By Cynthia Ayala
Finn has escaped Incarceron, but the memories of the prison haunt him, and the idea that his friends and brother are still trapped feeds his inner guilt. But his life on the Outside has been just as hazardous as the inside where his very identity is questions forcing him to question his own sanity.
This is definitely a very mature novel for middle grade students but it deals with so much and the style of written makes it easy to understand across the age groups. There are two worlds present in the book but they function together even though they are separated by a mystical gateway. One lives off the back of the other, the hierarchy who has decided to live in an ancient monarchy to benefit themselves while also using their positions to bend the rules and use technology for their own purposes while the people around them starve. Moreover, in Incarceron, where the prison has taken on a ruthless personality of its own, its own power building the illusion for those that live outside.
This is a story about right and wrong, combining both archaic systems and a technologically advanced prison together in this novel to evaluate a system of hierarchy, how lower class and middle class suffer at the behest of the rich and power. It is powerfully written because Finn was rescued to end the regime, to bring democracy to the world, to help the people escape their sad lives. Because of that it is thoughtful and provoking, it makes the reader think about equality, think about the people in the world that suffer because the rich want to keep being rich while the poor just get poorer. These people are forced to live in squalid conditions because the law says using technology is forbidden, that peace exists because everyone chose to live in the past.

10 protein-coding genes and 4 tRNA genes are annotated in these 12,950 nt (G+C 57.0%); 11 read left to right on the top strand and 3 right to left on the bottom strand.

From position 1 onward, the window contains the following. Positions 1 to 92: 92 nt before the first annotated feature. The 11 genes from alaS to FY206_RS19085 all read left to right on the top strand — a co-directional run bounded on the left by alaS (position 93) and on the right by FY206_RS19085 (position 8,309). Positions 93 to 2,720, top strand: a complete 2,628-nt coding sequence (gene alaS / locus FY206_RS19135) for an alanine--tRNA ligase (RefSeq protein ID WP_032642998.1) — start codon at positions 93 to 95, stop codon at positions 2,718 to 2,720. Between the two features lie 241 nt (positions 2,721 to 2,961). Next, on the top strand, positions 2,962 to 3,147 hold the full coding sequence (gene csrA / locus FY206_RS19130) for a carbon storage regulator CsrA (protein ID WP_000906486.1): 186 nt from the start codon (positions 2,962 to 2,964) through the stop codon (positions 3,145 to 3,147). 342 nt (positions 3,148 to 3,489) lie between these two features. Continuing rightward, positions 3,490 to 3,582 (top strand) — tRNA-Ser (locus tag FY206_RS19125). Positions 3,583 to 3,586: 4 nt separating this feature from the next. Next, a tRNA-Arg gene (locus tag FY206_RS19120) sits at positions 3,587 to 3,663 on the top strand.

That is the revolutionary point of the text, the moment that makes it capture the reader. These characters want change, and they are willing to fight for it, to pave the way for progression and fight the regressive nature of the world. These characters reflect that idea, making them engaging. That being said, they are hard to relate to because while their actions and personal make them engaging, they come off as stiff. While this works to have them as living reflections of the story as a whole, it does make them hard to attach to. However, some of those moments where they break, where they fight one another, and those moments when they just look at each other, those powerful moments give the characters life. They highlight who these characters are, and as they change and grow, so does the world around them.
It’s a magical story not just because of the meaning, but the reflective way the characters are structured and the way the worlds play off one another, raising the tension as everything begins to break, makes it both mature and easy to understand for all ages. (★★★☆☆ | B+)